Pastor George E. Hurtt

The first three verses of Job 1 show us that Job has spiritual success seen by his faith, social success seen by his family and secular success seen by his fortune.

The order is significant. Faith is before family and family is before fortune. Your spiritual success is more important than your social success. Social success is more important than secular success.
Are you a spiritual success?

In Job 1:6-7, the day in heaven starts with an assembly. In these verses, the devil is introduced. This day in heaven goes from an assembly to an appraisal by God of Job in Job 1:8.

It says, “And the Lord said to Satan, “Have you considered my servant Job, that there is none like him on the earth, a blameless and upright man, who fears God and turns away from evil?”

This is why Job became the focus of this book, by doing right.

In Job 1:9-11, the devil claimed Job was only good toward God because God had been good toward him. The question cuts to the heart of genuine faith. You and I must ask ourselves this question: Would I serve God even if there were no blessings?

Does God have to buy worship? Does God deserve to be worshipped just for who He is?

God places his money on Job. The trial shall now begin. Satan will be allowed by God to touch Job’s family and fortune. The question is what will happen to his faith.

The cause of Job’s suffering was a day on earth seen in Job 1:6-12. Behind the suffering was Satan, but behind Satan was God.

In Job 1:15-19, Job receives four back-to-back messages of progressively worse news. There is no other way I can say it. It was a hell of a day.

First, several of his servants were slain while his oxen and donkeys were stolen. Next, he lost even more of his servants and livestock in a fire.

Job had to be stunned, realizing that he could not afford another catastrophic event. This would destroy his financial well being. He would go from the richest to the poorest man in the east.

Next he loses his camels and remaining servants in a raid.

This is bad, but it is not the worst. He can labor and replenish his fortune, but then comes the worst news of all—that all ten of his children have been killed.

Just when you thought things could not get any worst for Job—You can almost hear him scream ‘not my baby girls, not junior.’ He and his wife must identify the bodies of ten children.

This is really bad. In the span of a few moments, Job’s social and secular success has all been lost.

Please notice the speed and ease that these things left Job. It can happen the same way in yours and my life.
But, all is not gone. There is one more aspect of Job’s life that can be savaged. This is his faith in God. He still has his spiritual success. Will he trust the sovereignty of God?

How would Job react to these series of horrific events? In Job 1:20, 21, we find that Job mourns, then worships.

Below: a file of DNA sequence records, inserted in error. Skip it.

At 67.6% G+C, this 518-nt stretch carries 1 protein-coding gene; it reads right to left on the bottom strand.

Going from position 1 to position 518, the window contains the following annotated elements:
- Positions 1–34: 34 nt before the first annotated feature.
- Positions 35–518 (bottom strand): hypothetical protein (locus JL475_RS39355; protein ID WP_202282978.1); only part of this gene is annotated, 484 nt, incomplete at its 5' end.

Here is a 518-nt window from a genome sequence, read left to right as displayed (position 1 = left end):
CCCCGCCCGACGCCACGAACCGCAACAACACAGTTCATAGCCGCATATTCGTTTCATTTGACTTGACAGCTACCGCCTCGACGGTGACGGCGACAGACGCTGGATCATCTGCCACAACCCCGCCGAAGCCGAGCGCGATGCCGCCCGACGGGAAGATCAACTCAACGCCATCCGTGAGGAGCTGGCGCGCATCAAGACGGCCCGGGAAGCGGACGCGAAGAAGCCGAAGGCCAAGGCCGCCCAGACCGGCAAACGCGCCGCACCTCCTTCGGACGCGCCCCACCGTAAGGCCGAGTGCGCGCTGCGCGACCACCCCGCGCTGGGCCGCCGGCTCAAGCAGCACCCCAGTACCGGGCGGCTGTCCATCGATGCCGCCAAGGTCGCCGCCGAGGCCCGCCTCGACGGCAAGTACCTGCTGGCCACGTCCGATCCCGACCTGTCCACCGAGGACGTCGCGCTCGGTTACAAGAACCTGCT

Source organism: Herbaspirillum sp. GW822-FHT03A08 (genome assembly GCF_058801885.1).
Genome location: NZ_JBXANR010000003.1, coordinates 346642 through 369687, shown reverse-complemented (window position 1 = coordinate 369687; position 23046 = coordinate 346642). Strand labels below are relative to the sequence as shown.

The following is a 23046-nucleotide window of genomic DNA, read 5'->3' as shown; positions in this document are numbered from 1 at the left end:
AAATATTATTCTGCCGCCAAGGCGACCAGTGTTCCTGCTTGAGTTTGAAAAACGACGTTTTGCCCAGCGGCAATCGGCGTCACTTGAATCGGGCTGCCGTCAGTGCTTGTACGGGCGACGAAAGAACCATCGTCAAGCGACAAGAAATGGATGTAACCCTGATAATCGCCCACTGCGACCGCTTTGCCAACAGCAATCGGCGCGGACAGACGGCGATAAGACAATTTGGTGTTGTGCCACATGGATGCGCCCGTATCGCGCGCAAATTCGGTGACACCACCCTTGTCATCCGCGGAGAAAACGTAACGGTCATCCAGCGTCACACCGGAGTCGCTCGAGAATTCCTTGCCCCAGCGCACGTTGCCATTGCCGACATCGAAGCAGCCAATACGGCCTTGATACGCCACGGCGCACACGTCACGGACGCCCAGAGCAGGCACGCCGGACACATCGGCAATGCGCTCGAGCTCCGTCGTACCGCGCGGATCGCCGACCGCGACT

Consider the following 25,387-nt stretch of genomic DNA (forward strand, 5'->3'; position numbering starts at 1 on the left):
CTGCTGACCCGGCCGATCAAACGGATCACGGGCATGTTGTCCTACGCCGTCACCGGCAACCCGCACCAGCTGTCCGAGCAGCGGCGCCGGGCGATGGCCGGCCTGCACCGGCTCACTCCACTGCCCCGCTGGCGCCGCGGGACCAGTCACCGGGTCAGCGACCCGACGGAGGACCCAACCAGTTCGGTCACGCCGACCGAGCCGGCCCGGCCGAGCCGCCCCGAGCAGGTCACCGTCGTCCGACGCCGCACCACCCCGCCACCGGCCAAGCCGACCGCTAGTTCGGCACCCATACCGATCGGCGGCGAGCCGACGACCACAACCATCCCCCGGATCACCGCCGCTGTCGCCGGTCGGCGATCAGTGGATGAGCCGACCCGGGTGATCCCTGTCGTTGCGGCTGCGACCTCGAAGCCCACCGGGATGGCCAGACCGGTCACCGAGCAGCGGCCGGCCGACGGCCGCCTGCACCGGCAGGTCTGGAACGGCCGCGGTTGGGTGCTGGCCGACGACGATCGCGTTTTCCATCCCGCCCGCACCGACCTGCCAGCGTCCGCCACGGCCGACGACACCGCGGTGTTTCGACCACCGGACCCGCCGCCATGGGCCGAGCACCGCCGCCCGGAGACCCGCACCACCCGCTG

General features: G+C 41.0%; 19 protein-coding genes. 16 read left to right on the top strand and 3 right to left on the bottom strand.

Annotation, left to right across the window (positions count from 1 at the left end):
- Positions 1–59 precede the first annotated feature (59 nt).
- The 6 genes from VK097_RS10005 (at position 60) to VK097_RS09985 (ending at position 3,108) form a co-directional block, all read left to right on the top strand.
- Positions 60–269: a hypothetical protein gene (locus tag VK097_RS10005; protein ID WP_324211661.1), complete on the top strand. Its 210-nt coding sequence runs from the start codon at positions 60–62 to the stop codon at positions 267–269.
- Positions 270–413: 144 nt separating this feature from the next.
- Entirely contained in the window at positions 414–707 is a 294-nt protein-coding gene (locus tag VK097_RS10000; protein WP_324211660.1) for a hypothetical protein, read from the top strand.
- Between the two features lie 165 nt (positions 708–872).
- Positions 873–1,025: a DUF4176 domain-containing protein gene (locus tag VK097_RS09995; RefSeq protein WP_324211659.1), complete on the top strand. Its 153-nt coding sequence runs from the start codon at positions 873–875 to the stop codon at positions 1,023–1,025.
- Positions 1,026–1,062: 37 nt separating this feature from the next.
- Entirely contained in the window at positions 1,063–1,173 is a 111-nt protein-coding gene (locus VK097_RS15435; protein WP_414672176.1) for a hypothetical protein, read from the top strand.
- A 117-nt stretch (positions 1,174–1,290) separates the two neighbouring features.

Four actions displayed Job’s mourning.

He first arose. Then he tore his clothes. After this, Job shaved all his hair off his head. Finally, he laid prostrate on the ground.

The Bible informs us that Job mourning was not a sin or a sign of Job charging God with wrong. This teaches that Christians who suggest that mourning is anti-faith in God are wrong. It is normal and healthy to cry when the pain of life shows up in your life.

I Thessalonians 4:13 tells not to grieve as those who have no hope. It does not say don’t grieve. It just reminds us that our hope is not defined on earth.

Job knew this. Job 1:20 records a fifth action of Job—he worshipped.

These are his exact words as found in Job 1:21: “Naked I came from my mother's womb, and naked shall I return. The LORD gave, and the LORD has taken away; blessed be the name of the LORD.”

Wow! I am speechless. Job proves God right. What do you think about Job’s reaction? Was he wrong to mourn? Was his worship fabricated?

Stop thinking and allow the Bible to speak. It says, “In all this Job did not sin or charge God with wrong.”
He still has his spiritual success. Thus, Job is still successful. He is even more of a success, in light of the fact that he has lost those other two areas of success and maintained his faith.

This is reinforced more when you think about what Job did not know.

He did not know about the day in heaven. Satan showed up before the presence of God on that day. He then accused Job of worshipping God for pay.

Is your name being mentioned in heaven? Could God wager money on your commitment?

In addition, Job did not know that his life would be read and talked about at Mt. Sinai in Los Angeles. People throughout human history have read about how Job handled the worst times in his life.

I want to tell you something: people are reading you. Your life is a book. Your spouse, children, co-workers, classmates are watching how you handle the tough days in your life. What will they read?


From the Pulpit: Steps Ordered by God Christian Church -- “Draw Out Now”